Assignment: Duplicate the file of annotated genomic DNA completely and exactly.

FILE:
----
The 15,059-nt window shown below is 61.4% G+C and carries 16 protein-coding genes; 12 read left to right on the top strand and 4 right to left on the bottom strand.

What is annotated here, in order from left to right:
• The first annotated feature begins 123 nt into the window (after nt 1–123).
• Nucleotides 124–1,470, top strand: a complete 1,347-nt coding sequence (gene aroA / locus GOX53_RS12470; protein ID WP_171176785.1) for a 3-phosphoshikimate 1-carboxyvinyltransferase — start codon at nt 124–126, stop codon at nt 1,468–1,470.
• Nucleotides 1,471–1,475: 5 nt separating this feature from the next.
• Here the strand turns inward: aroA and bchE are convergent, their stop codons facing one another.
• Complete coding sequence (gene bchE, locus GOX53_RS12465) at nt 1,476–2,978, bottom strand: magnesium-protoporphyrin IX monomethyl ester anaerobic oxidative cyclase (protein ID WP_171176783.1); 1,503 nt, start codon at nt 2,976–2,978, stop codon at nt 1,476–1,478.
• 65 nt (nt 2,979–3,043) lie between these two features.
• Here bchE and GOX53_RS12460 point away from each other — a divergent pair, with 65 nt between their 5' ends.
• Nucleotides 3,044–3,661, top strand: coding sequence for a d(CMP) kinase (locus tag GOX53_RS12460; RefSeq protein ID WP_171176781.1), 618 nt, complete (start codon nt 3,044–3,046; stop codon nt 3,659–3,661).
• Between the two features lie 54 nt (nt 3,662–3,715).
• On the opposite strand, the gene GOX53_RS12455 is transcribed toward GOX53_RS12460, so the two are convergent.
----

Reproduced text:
The 15,059-nt window shown below is 61.4% G+C and carries 16 protein-coding genes; 12 read left to right on the top strand and 4 right to left on the bottom strand.

What is annotated here, in order from left to right:
• The first annotated feature begins 123 nt into the window (after nt 1–123).
• Nucleotides 124–1,470, top strand: a complete 1,347-nt coding sequence (gene aroA / locus GOX53_RS12470; protein ID WP_171176785.1) for a 3-phosphoshikimate 1-carboxyvinyltransferase — start codon at nt 124–126, stop codon at nt 1,468–1,470.
• Nucleotides 1,471–1,475: 5 nt separating this feature from the next.
• Here the strand turns inward: aroA and bchE are convergent, their stop codons facing one another.
• Complete coding sequence (gene bchE, locus GOX53_RS12465) at nt 1,476–2,978, bottom strand: magnesium-protoporphyrin IX monomethyl ester anaerobic oxidative cyclase (protein ID WP_171176783.1); 1,503 nt, start codon at nt 2,976–2,978, stop codon at nt 1,476–1,478.
• 65 nt (nt 2,979–3,043) lie between these two features.
• Here bchE and GOX53_RS12460 point away from each other — a divergent pair, with 65 nt between their 5' ends.
• Nucleotides 3,044–3,661, top strand: coding sequence for a d(CMP) kinase (locus tag GOX53_RS12460; RefSeq protein ID WP_171176781.1), 618 nt, complete (start codon nt 3,044–3,046; stop codon nt 3,659–3,661).
• Between the two features lie 54 nt (nt 3,662–3,715).
• On the opposite strand, the gene GOX53_RS12455 is transcribed toward GOX53_RS12460, so the two are convergent.